Experience of the Rider
- Have frequently competed at games for at least 3 years (at least 10 competitions per year).
- More than 12 years old.
- Must be able to satisfy the referee or other responsible person that their riding ability and balance are good and that the rider assists the pony wherever possible and does not act as a hindrance.
- Capable of competing to A or B Final standards. This does not mean that riders in lower finals cannot be considered "experienced". It means that, if they were in an A or B Final, they would not look out of place. *
* This requirement is very subjective. Riders should complement the pony when turning or carrying out games manoeuvres. Balance must be good and must not contribute to any awkwardness, e.g. no stumbling on turns, no pulling inadvertently on reins when riding or vaulting or leading.
All of the above must be fulfilled.
- Have frequently competed at games for at least 1 year.
- More than 10 years old.
- Must have reasonable balance and quite good riding ability but may make mistakes and sometimes contribute to awkwardness.
- Not look out of place in lower Finals.
Anything from zero games to 1 year .
Any person , however experienced, who frequently shows awkwardness or poor balance, e.g. a games rider who has been competing for a long time but who does not have good balance – such a rider will not be able to push the graphs to their upper limits.
General Build of the Pony
The terms used reflect a pony's build, condition and fitness.
There are different requirements for fitness for different levels of competition. If you choose to compete at lower levels and your pony is not ridden frequently, then the pony may not need to be as fit as one competing often.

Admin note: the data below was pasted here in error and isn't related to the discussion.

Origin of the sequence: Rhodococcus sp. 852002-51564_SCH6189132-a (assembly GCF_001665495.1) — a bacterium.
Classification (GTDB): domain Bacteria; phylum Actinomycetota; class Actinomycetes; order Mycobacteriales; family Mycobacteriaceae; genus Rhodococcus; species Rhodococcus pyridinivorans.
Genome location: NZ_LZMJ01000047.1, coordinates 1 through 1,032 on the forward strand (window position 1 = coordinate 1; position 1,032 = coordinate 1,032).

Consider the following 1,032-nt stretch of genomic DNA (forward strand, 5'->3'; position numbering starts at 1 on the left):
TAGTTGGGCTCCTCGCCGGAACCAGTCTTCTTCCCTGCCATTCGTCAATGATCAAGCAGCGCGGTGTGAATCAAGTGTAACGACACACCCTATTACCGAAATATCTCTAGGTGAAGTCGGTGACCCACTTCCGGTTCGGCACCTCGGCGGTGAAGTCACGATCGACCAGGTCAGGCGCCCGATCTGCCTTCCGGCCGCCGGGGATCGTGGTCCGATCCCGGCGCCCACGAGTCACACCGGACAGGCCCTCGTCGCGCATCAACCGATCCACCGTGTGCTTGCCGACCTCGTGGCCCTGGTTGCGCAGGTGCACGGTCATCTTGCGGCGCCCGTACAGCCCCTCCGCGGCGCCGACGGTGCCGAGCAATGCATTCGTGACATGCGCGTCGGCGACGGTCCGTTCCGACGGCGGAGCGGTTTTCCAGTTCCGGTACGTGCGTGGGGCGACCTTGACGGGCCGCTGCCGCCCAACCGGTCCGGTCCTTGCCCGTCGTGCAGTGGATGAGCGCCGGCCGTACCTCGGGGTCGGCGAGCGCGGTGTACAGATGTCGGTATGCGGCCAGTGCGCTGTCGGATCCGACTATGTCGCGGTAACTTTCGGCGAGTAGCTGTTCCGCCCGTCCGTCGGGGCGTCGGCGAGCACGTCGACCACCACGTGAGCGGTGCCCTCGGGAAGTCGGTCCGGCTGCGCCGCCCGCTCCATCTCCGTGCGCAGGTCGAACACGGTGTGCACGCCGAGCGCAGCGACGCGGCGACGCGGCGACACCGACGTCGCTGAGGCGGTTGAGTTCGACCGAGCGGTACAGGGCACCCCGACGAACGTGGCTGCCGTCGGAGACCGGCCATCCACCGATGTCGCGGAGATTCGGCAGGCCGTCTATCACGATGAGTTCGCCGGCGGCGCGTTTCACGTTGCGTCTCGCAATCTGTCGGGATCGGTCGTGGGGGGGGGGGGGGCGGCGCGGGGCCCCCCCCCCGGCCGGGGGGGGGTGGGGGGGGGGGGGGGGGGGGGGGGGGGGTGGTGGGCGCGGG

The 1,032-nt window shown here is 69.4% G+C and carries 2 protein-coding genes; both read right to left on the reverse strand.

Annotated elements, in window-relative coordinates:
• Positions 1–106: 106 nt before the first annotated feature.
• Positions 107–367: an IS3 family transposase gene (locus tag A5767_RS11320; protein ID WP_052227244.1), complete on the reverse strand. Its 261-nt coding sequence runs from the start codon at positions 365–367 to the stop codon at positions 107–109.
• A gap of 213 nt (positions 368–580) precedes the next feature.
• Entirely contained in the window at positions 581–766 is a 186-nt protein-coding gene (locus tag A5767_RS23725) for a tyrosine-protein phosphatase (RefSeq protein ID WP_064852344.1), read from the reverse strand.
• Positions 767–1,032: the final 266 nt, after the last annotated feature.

All ponies should be in sufficiently good condition to do any games. Refer to this diagram and score your pony's condition rating. A score of 4.0 to 6.0 (possibly up to 7.0 depending on the time of year) is good condition for a games pony. Below or above that, the pony should not be competing.
Assuming your pony is reasonably fit and in acceptable condition, then :
A “weight-carrying” pony, or a fit muscular pony. Must not be too fat or thin.
“Weight-carrying” is a term used for ponies able to carry more than similar, average ponies.
This is very subjective, but good conformation is necessary, with a wide chest, reasonably short back, short cannons with good bone. Types include cobs, working ponies, Arabs, some Connemaras.
All of those described as "strong"but with less good conformation or perhaps less fit.
Also “normal” ponies, i.e less wide chest, not quite such good bone.
Particularly ponies where the chest is narrow and, looking from the front, the whole pony is narrow, e.g. some thoroughbred cross ponies.
BUT : a narrow horse with good muscle and conformation can still carry weight to the top edge of the graphs and possibly up into the medium zone.
HOWEVER, a narrow pony is not as good at coping with a tall rider because of the possibility of overbalancing and a relatively high centre of gravity of the combination.